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07 December 2017, 02:44 | Myrtle Vega
Supporters of Shiite Houthi rebels attend a rally in Sanaa Yemen following the killing of ex President Ali Abdullah Saleh
"I will lead the battle until the last Houthi is thrown out of Yemen the blood of my father will be hell ringing in the ears of Iran", Ahmed Ali Saleh was quoted as saying.
Air raids also struck northern provinces including Taiz, Haja, Midi and Saada, the rebel-owned channel said, although there was no immediate word on casualties.
The Arabian peninsula's poorest country, Yemen is one of the most violent fronts in a proxy war between Saudi Arabia and Iran, who have also backed opposing sides in Syria, Iraq and elsewhere across the Middle East.
Both Saleh and Houthis benefited from their four-year alliance as Saleh got Houthis manpower and firepower while Houthis gained from Saleh's governing and intelligence networks.
The rebels dispersed the protest but video footage of the women fleeing the scene was posted on social media. The coalition has been striking Houthi positions, hoping that Saleh's loyalists might allow forces loyal to President Abed Rabbo Mansour Hadi to return to the capital.
On Monday, Houthis killed Saleh, a former ally, and moved to consolidate their grip on Sanaa after day of clashes.
Saleh's former Houthi Shiite allies claim he was killed for "treason" for reportedly seeking to switch alliance to the Saudi-led coalition that has been fighting the Houthis for almost three years.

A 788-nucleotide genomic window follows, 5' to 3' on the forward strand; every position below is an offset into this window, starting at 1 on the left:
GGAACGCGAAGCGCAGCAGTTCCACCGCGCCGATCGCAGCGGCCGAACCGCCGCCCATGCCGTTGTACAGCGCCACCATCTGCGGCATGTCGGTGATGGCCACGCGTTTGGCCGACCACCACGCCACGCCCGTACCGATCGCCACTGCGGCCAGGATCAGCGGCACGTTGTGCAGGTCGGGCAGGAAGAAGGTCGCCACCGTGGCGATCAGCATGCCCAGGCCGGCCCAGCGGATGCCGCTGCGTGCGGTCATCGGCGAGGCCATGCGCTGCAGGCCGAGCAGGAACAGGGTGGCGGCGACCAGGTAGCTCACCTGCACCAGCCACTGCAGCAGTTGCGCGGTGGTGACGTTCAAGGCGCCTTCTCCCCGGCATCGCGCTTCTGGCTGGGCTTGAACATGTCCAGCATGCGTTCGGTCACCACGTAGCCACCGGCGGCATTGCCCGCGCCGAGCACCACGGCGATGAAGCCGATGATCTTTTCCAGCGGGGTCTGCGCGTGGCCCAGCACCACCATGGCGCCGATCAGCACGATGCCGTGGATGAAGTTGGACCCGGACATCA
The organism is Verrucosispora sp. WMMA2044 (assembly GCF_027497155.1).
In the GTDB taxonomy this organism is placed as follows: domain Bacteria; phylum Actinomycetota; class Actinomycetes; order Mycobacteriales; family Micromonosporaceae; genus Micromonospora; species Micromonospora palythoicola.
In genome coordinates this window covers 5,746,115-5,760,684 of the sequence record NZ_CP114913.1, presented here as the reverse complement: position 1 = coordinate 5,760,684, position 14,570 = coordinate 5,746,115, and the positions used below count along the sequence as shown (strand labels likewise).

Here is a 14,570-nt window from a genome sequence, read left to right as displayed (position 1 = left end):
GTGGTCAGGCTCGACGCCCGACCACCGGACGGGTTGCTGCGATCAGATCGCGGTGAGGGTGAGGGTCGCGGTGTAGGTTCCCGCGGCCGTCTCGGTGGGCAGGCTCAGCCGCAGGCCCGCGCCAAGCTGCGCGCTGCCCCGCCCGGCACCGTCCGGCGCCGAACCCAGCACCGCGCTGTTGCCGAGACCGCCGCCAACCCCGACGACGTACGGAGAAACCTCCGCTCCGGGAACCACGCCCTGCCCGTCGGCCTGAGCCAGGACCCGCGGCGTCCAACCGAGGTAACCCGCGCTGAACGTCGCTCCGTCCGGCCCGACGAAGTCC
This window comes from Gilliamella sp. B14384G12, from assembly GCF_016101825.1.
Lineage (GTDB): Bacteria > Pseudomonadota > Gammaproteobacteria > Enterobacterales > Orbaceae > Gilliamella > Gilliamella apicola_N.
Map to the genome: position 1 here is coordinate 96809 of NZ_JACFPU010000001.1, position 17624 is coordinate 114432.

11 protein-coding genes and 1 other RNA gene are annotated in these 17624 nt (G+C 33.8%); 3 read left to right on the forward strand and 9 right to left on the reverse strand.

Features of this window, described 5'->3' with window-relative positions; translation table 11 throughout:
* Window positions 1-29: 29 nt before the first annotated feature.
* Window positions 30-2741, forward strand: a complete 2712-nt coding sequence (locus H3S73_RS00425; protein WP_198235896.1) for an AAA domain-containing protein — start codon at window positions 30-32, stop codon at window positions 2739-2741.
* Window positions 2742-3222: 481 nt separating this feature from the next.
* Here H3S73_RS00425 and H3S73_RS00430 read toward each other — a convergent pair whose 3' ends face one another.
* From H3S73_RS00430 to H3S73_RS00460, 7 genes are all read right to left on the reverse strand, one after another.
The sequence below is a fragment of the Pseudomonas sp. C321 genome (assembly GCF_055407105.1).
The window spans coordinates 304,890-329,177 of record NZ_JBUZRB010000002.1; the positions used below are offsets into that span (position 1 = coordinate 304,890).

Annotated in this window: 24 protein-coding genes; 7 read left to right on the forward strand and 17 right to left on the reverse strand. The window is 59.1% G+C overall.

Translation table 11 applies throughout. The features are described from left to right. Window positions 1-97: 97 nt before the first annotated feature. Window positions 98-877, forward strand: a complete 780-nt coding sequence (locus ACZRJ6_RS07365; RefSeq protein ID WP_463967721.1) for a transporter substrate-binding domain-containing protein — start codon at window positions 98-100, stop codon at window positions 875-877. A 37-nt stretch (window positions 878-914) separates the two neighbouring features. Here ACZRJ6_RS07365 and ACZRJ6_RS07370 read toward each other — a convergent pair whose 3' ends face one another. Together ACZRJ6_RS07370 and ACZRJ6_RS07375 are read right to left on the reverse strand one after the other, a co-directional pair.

The analyst also warned that if Arabs do not unite, it will not be unusual to soon witness the effects of Iranian intervention, such as the emerging of sectarian conflicts, ethnic wars, and total destruction in other Arab countries.
On Monday, an official from Saleh's party, the General People's Congress (GPC), confirmed reports that the former president was killed by the Houthis. Now his exiled son Ali Ahmed Saleh has vowed to lead anti-Houthi Movement and it is to be seen to what extent he succeeds in winning back the family's influence in shaping the destiny of the country.
The bloody conflict has left impoverished Yemen as the world's leading humanitarian disasters with millions of people facing starvation.
The Houthis and Saleh's forces began fighting each other in Sanaa last week. The ensuing conflict has claimed more than 8,750 lives.
The International Committee of the Red Cross says that as many as 234 people have been killed in Yemen's capital, Sanaa, in street fighting this month between the country's Shiite rebels and the supporters of the slain former president, Ali Abdullah Saleh.
Jamie McGoldrick of United Nations aid agency OCHA says civilians in Sanaa are "emerging from their houses after five days being locked down, basically prisoners", to seek safety, medical care, fresh water and other survival needs.
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